“Many of us crucify ourselves between two thieves – regret for the past and fear of the future.” Fulton Oursler (1893-1952), American playwright
Have you ever done something that you regretted? Or perhaps regretted something that you did not do? I have, and the feeling is horrible. You keep running the situation over and over in your mind, trying to figure out how you could have acted or done it differently, kicking yourself that you did not make a different decision. Sometimes you even let it consume you, eat you up inside, especially if the decision you made hurt another person. Or worse, the decision you made was such that you can never make it right.
Regrets can do that. They can burrow deep into your soul, reminding you of your failure, affecting your whole sense of worth and value. We so desire to do things right, that we forget that we are imperfect, and cannot help it that sometimes we do things wrong. I wonder, though, if this desire to do right comes from a place deeper within, in which our very soul still yearns for a Godly perfection, which was lost so long ago. Perhaps this is the true area from which regret springs.
So what to do? How can we rid our life of regrets, of the reminders of when our choices led to some sort of failure? Sadly, the only way to rid ourselves of regrets is to either stop making choices in life, or stop feeling altogether. Both can lead to a life devoid of meaning, where selfishness rules the day. We regret because we were created for a purpose; we regret because we feel. What kind of world would this be if people refused to acknowledge either?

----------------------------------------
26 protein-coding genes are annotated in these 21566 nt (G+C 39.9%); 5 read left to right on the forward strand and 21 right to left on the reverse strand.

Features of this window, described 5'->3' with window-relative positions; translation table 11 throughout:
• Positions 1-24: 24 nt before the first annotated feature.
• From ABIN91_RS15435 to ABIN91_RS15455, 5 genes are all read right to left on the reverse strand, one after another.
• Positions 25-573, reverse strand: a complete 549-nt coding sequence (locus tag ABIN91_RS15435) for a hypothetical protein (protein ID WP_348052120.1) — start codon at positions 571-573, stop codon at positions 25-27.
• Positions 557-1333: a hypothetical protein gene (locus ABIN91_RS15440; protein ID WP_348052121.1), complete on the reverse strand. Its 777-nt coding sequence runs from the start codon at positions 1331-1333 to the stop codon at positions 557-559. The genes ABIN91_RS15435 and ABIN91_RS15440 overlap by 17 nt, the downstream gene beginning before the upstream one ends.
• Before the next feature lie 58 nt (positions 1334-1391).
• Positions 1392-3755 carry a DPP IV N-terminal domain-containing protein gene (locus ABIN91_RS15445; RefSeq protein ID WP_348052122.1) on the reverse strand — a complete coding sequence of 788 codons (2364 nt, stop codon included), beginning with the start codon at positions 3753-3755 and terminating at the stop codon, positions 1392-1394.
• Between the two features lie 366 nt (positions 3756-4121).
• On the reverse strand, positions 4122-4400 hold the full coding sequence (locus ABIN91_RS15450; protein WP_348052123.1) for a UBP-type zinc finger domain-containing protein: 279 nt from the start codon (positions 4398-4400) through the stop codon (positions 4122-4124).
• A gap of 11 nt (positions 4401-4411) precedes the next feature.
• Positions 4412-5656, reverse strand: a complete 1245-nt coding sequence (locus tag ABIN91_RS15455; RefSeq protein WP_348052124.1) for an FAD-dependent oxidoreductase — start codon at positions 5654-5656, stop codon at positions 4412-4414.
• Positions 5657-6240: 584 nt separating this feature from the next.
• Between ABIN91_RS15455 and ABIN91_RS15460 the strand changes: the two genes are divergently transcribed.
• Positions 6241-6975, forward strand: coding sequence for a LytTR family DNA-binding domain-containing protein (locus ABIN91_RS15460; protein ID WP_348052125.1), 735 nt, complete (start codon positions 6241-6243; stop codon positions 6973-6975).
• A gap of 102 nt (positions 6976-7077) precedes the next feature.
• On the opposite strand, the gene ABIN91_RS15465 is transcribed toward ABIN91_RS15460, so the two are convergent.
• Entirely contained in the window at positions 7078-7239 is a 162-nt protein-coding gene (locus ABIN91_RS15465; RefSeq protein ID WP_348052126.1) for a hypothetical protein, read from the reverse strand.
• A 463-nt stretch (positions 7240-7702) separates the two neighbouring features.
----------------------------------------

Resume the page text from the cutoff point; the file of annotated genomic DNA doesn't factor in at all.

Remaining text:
Regrets are merely reminders that we need to maybe learn to do life differently, to do it better. We are given glimpses into what could have been, evidence that our life’s possibilities are not static and determined. Regrets help us to feel, so we are then motivated to do. Perhaps we need to understand that expecting perfection from an imperfect creation is a fool’s errand. Perhaps we could be gentler with ourselves, and focus on making the future right choices, rather than constantly reflecting on the past bad ones. We have control of our future, not our past, so how does obsessing about what we did make the world any better for it? Spending more time on what we cannot change instead of learning what we can change is a sad thing indeed.
As a follower of Jesus, I am told that the price for my imperfections was paid. I am told that in my weakness He shows His strength. I am told that God already knows that I am going to mess up, but that it is the race towards Him that matters. So, how can I possibly run that race if I spend my time always kicking myself?
We were created for a purpose. Never let life’s failures do anything more to you than teach you how to be a better person. Regrets will rob you of God’s grace if you let them. And once you lose that, you are apt to lose everything else.
“Brothers, I do not consider myself yet to have taken hold of it. But one thing I do: Forgetting what is behind and straining towards what is ahead, I press on towards the goal to win the prize for which God has called me heavenwards in Christ Jesus”. Philippians 3:13-14, The Bible